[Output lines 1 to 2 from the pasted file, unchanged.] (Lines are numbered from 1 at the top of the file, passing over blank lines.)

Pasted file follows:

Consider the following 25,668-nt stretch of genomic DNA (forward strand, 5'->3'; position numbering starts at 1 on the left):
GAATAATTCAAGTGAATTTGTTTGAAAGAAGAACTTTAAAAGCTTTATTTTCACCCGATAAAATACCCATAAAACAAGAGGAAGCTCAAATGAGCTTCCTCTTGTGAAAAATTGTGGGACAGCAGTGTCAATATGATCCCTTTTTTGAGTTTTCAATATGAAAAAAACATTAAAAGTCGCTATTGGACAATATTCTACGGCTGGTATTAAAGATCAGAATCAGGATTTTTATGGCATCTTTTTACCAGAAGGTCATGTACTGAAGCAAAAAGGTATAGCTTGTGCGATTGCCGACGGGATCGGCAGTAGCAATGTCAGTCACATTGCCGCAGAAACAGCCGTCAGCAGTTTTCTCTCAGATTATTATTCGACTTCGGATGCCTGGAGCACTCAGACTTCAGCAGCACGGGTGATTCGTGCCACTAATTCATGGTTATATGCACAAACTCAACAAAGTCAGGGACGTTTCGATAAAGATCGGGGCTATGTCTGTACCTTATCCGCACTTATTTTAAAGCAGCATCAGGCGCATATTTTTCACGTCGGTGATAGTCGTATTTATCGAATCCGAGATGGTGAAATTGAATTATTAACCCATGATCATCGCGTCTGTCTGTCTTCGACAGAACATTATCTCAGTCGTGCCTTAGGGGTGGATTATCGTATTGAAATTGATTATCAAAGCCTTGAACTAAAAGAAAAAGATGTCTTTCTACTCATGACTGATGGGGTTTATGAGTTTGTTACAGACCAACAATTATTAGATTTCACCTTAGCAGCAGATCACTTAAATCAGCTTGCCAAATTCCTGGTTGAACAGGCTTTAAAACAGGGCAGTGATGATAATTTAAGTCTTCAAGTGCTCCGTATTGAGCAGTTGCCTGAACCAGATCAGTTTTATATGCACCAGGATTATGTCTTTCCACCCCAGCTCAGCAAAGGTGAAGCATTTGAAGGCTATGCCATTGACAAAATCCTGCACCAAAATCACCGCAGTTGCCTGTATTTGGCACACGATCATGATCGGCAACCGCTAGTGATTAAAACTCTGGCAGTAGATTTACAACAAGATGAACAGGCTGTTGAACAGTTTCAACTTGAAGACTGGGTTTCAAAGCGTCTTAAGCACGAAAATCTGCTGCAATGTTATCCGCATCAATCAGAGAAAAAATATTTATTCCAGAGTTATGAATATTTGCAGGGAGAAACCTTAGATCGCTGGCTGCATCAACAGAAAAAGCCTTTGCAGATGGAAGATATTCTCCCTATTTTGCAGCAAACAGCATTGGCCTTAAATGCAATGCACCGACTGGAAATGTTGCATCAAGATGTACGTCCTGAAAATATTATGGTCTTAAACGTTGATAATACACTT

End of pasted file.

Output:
Consider the following 25,668-nt stretch of genomic DNA (forward strand, 5'->3'; position numbering starts at 1 on the left):
GAATAATTCAAGTGAATTTGTTTGAAAGAAGAACTTTAAAAGCTTTATTTTCACCCGATAAAATACCCATAAAACAAGAGGAAGCTCAAATGAGCTTCCTCTTGTGAAAAATTGTGGGACAGCAGTGTCAATATGATCCCTTTTTTGAGTTTTCAATATGAAAAAAACATTAAAAGTCGCTATTGGACAATATTCTACGGCTGGTATTAAAGATCAGAATCAGGATTTTTATGGCATCTTTTTACCAGAAGGTCATGTACTGAAGCAAAAAGGTATAGCTTGTGCGATTGCCGACGGGATCGGCAGTAGCAATGTCAGTCACATTGCCGCAGAAACAGCCGTCAGCAGTTTTCTCTCAGATTATTATTCGACTTCGGATGCCTGGAGCACTCAGACTTCAGCAGCACGGGTGATTCGTGCCACTAATTCATGGTTATATGCACAAACTCAACAAAGTCAGGGACGTTTCGATAAAGATCGGGGCTATGTCTGTACCTTATCCGCACTTATTTTAAAGCAGCATCAGGCGCATATTTTTCACGTCGGTGATAGTCGTATTTATCGAATCCGAGATGGTGAAATTGAATTATTAACCCATGATCATCGCGTCTGTCTGTCTTCGACAGAACATTATCTCAGTCGTGCCTTAGGGGTGGATTATCGTATTGAAATTGATTATCAAAGCCTTGAACTAAAAGAAAAAGATGTCTTTCTACTCATGACTGATGGGGTTTATGAGTTTGTTACAGACCAACAATTATTAGATTTCACCTTAGCAGCAGATCACTTAAATCAGCTTGCCAAATTCCTGGTTGAACAGGCTTTAAAACAGGGCAGTGATGATAATTTAAGTCTTCAAGTGCTCCGTATTGAGCAGTTGCCTGAACCAGATCAGTTTTATATGCACCAGGATTATGTCTTTCCACCCCAGCTCAGCAAAGGTGAAGCATTTGAAGGCTATGCCATTGACAAAATCCTGCACCAAAATCACCGCAGTTGCCTGTATTTGGCACACGATCATGATCGGCAACCGCTAGTGATTAAAACTCTGGCAGTAGATTTACAACAAGATGAACAGGCTGTTGAACAGTTTCAACTTGAAGACTGGGTTTCAAAGCGTCTTAAGCACGAAAATCTGCTGCAATGTTATCCGCATCAATCAGAGAAAAAATATTTATTCCAGAGTTATGAATATTTGCAGGGAGAAACCTTAGATCGCTGGCTGCATCAACAGAAAAAGCCTTTGCAGATGGAAGATATTCTCCCTATTTTGCAGCAAACAGCATTGGCCTTAAATGCAATGCACCGACTGGAAATGTTGCATCAAGATGTACGTCCTGAAAATATTATGGTCTTAAACGTTGATAATACACTT